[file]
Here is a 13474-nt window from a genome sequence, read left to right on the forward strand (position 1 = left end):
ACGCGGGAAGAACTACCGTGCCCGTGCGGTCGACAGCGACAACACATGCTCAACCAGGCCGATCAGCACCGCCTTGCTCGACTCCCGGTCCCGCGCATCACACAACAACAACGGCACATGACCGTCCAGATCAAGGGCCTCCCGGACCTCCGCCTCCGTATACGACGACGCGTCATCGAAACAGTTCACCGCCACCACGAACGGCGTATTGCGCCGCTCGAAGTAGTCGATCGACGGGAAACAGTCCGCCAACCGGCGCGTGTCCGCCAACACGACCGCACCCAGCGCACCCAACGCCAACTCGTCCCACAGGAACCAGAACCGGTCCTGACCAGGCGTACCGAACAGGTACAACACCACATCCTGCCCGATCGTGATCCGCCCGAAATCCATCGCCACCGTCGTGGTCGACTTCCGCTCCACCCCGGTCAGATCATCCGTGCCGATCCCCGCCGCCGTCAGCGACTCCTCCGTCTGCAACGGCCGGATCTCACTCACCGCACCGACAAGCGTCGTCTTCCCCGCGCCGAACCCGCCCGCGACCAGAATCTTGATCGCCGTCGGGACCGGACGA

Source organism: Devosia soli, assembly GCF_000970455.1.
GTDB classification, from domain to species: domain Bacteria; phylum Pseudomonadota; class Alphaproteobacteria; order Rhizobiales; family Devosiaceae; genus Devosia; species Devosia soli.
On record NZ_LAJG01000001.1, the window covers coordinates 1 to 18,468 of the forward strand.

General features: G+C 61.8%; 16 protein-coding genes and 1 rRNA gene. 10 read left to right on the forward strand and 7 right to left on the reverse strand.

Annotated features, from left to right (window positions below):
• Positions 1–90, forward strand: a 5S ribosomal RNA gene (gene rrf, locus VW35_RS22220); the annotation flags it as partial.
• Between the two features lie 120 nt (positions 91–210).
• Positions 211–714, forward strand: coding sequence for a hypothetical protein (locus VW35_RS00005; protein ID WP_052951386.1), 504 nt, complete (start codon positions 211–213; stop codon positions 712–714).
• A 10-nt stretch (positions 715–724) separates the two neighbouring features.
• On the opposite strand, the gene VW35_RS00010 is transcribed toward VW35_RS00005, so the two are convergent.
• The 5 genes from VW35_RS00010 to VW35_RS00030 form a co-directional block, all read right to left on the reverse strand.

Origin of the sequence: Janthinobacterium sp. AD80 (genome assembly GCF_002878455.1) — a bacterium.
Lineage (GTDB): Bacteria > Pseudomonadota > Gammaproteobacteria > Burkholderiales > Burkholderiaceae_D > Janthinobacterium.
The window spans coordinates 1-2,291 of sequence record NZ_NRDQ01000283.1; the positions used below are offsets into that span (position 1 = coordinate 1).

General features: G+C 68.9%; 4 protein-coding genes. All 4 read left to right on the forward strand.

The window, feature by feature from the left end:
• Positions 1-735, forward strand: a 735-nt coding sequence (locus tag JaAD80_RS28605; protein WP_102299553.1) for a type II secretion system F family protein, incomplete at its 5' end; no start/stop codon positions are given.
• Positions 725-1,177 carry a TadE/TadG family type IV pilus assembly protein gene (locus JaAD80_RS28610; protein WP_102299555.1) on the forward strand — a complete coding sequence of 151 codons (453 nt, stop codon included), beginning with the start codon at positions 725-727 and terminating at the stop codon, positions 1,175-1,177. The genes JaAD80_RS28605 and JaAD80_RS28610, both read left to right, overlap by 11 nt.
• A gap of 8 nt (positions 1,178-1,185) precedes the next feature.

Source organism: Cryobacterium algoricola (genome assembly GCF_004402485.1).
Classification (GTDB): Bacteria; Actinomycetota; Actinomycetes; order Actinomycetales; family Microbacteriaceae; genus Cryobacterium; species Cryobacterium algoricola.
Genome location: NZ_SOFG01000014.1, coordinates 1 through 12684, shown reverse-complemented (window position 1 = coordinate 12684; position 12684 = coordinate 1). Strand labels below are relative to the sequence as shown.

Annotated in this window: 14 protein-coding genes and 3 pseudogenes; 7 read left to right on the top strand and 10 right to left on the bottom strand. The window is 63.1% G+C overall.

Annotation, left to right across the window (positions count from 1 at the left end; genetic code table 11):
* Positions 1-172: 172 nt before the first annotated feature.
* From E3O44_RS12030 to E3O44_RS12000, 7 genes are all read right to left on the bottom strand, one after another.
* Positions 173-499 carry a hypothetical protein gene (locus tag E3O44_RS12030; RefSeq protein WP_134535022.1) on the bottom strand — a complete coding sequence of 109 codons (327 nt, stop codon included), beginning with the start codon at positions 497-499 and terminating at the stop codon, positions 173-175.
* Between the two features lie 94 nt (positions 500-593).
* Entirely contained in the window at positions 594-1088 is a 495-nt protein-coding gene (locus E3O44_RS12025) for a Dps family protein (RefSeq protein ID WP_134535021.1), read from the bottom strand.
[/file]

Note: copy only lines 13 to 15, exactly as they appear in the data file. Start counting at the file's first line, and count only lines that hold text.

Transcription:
• The 5 genes from VW35_RS00010 to VW35_RS00030 form a co-directional block, all read right to left on the reverse strand.

Origin of the sequence: Janthinobacterium sp. AD80 (genome assembly GCF_002878455.1) — a bacterium.
Lineage (GTDB): Bacteria > Pseudomonadota > Gammaproteobacteria > Burkholderiales > Burkholderiaceae_D > Janthinobacterium.